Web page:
back to the butcher shop.

I want to take you back to 2004, where streetwear style was Evisu Jeans, your favourite kicks and a Supreme Box logo tee that you could just walk into the store and grab. We were one year away from the first ever police intervention sneaker riot at Reed Space, an event that many claim was the start of the modern resell era.  There was no Instagram, and Facebook had just been created. Crooked Tongues was a bustling online sneaker forum full of opinions, what’s on your feet today shots and release info. It was also the year of one of the most iconic Air Max sneaker releases – The DQM x Air Max 90 …or as they are fondly known, The Bacons. 

Considering this was the year I properly got into collecting sneakers, it’s strange for me to think that all of the above have closed down or cease to exist, given how important they were in establishing the scene as it stands today. None more important than the DQM store on 7 East 3rd Street, NYC. 


“DQM (which stands for Dave’s Quality Meat) was founded by Dave Ortiz (formerly of skate label Zoo York) and pro skateboarder Chris Keeffe.”


DQM (which stands for Dave’s Quality Meat) was founded by Dave Ortiz (formally of skate label Zoo York) and pro skateboarder Chris Keeffe. During its existence, it was listed in the Yellow Pages (the Google maps of the time) as an actual butcher’s shop. However, it has never been anything but a sneaker boutique that has taken heavy influence from Ortiz’s time working in the meatpacking district of New York. The aesthetic was unreal. Tees hung on meat hooks, there was a refrigerated case with tees in shrink wraps and all purchases came with a stamped brown paper bag. 


“During its existence, DQM was listed in the Yellow Pages (the Google maps of the time) as an actual butcher’s shop. However, it has never been anything but a sneaker boutique that has taken heavy influence from Ortiz’s time working in the meatpacking district of New York.”


With all this in mind, it doesn’t take a genius to understand where the name and influence came for the iconic 90s. However, Ortiz and his crew were given 6 months by Nike to come up with the design and it wasn’t until 3 days before submission that his hankering for a Bacon and Egg sandwich saw the birth of this shoe.

One of the questions you might ask is what do these fantastic colours that Ortiz and his colleagues came up with represent? The answer to that, it’s the different stages of the meat being cooked. There was so much detail that went into this shoe and its quality was one of the main aspects people spoke about in 2004 upon its release.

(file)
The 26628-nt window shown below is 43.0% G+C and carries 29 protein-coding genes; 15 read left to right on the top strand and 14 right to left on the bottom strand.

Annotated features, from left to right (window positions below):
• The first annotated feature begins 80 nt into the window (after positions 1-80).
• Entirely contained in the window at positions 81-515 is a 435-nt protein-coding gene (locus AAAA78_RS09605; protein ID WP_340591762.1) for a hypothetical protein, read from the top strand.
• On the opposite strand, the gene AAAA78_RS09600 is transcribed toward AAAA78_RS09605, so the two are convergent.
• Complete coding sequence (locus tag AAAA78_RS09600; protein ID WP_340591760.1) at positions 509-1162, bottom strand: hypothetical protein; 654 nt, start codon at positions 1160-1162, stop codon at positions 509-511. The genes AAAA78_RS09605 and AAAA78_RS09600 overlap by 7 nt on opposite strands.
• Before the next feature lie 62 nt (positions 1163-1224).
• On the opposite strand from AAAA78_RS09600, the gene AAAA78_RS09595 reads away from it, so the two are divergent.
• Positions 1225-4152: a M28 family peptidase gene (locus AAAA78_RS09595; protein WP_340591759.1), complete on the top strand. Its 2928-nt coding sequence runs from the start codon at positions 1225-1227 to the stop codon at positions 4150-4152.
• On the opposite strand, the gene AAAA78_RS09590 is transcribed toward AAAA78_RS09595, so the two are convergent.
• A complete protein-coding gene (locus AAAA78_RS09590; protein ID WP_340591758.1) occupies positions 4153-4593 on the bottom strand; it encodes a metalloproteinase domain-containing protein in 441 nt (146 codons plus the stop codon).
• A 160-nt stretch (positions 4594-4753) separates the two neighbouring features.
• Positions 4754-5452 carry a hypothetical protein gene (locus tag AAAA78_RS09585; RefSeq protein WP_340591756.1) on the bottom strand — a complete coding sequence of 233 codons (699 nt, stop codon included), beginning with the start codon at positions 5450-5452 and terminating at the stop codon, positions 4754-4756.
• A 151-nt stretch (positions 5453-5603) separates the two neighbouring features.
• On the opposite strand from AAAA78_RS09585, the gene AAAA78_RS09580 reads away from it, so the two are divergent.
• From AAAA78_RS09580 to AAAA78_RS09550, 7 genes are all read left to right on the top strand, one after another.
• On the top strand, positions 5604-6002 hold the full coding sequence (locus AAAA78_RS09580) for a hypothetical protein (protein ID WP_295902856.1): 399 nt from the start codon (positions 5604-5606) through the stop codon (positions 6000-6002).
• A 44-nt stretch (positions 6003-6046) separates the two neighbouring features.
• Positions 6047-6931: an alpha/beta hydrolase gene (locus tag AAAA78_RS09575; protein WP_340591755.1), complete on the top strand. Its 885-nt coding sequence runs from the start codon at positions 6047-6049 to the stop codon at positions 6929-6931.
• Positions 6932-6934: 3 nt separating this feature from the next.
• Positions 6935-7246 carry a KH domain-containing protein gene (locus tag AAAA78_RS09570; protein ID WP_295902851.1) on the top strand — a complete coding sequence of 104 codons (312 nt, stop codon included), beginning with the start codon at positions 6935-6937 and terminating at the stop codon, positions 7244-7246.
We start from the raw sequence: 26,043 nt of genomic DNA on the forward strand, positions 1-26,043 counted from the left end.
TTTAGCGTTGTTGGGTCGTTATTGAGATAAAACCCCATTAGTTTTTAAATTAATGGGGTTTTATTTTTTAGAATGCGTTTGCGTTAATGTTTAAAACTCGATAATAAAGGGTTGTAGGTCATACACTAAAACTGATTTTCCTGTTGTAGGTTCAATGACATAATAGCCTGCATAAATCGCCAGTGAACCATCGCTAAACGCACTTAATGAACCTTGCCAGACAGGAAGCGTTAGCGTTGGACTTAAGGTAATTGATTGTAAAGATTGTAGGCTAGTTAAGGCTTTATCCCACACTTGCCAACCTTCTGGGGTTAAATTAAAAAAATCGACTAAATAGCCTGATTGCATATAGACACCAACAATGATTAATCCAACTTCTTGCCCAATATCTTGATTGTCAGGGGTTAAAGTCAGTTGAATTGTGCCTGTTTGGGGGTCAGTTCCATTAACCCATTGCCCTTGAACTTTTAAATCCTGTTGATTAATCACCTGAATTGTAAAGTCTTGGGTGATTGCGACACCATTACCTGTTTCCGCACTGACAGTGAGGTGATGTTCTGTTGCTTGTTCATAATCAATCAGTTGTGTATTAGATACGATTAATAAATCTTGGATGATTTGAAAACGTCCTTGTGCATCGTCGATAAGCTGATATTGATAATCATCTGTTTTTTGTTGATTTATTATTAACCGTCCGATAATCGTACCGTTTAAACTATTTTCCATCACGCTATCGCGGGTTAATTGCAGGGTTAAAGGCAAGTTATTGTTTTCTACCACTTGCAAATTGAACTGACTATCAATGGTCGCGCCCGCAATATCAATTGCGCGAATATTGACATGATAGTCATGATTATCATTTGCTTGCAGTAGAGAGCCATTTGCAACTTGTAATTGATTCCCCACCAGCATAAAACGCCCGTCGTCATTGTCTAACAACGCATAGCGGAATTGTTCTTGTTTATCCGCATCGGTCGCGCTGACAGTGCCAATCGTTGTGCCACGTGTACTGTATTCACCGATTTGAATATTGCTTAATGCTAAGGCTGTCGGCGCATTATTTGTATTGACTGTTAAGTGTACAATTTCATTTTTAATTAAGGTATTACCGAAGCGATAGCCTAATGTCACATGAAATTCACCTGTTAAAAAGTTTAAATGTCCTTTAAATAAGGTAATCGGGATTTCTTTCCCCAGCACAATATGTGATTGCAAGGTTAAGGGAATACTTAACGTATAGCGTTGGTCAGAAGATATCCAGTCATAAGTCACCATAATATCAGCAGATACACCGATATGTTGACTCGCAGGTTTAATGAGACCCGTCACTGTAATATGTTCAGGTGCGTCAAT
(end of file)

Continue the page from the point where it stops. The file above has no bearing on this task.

In 2004 sneaker releases were very different. DQM was one of a few concept stores back in NYC and using your feet to travel between the boroughs to get access to shoes was considered the best way. However, the AM90 Bacon did not sell out in the first minute, hour or even that day. It took 2 days of foot traffic to the store for it to be gone, so was not a particularly popular shoe at the time. This is in stark contrast to how it is seen today and the appreciation for this shoe has really built up over the years with pairs now selling for up to $1000. 


“Ortiz and his crew were given 6 months by Nike to come up with the design and it wasn’t until 3 days before submission that his hankering for a Bacon and Egg sandwich saw the birth of this iconic shoe.”


There was a heavy influence of street art/wear and skate around 2004 and Nike recognised this through collabs with Stash, Futura, Stussy and there was also significant retail stores in NYC such as Recon, Nort, Supreme and Bape to name a few. 

I was lucky enough to visit DQM twice before it closed. I purchased a pair of the Dunk Hi which released in 2008, something I just grabbed off the shelf in the store. Whilst not all hype releases of the time sat on shelves, it was certainly a different culture back then. 

The Pigeon release of 2005 was the exception, where NYPD had to arrive in large numbers and escort those that were lucky enough to buy the shoe out the back door as there were gang members with Machetes ready to confront them! However, a normal release of a hype shoe at this time would be perhaps 20-30 in a queue and nobody would be turning up the night before, or if they did it was very rare. 

Whilst there have been changes in the scene, the technology and what sneakers mean to people has grown considerably. The return of the Bacons and the excitement around them is a true testament to that. This is the first re-release (that I can remember) of a shoe where the collaborating store no longer exists. That’s pretty huge to think that the legacy of the shoe outweighs the legacy of the business, but also shows how times have changed from concept stores to online raffles. 

Seeing this shoe re-release brings back a lot of nostalgia for a city I love, a store I visited and a shoe that I really sought after and didn’t end up owning until 15 years later! It also brings to life an era to a new generation. The history of the DQM Bacon is a lesson in an extremely influential period of sneaker culture. The mid 2000s saw the birth of the SB, the power of collabs and the start of the resell game. Without that era, would we still see the huge scale that this scene has reached in 2021? I would argue not. 


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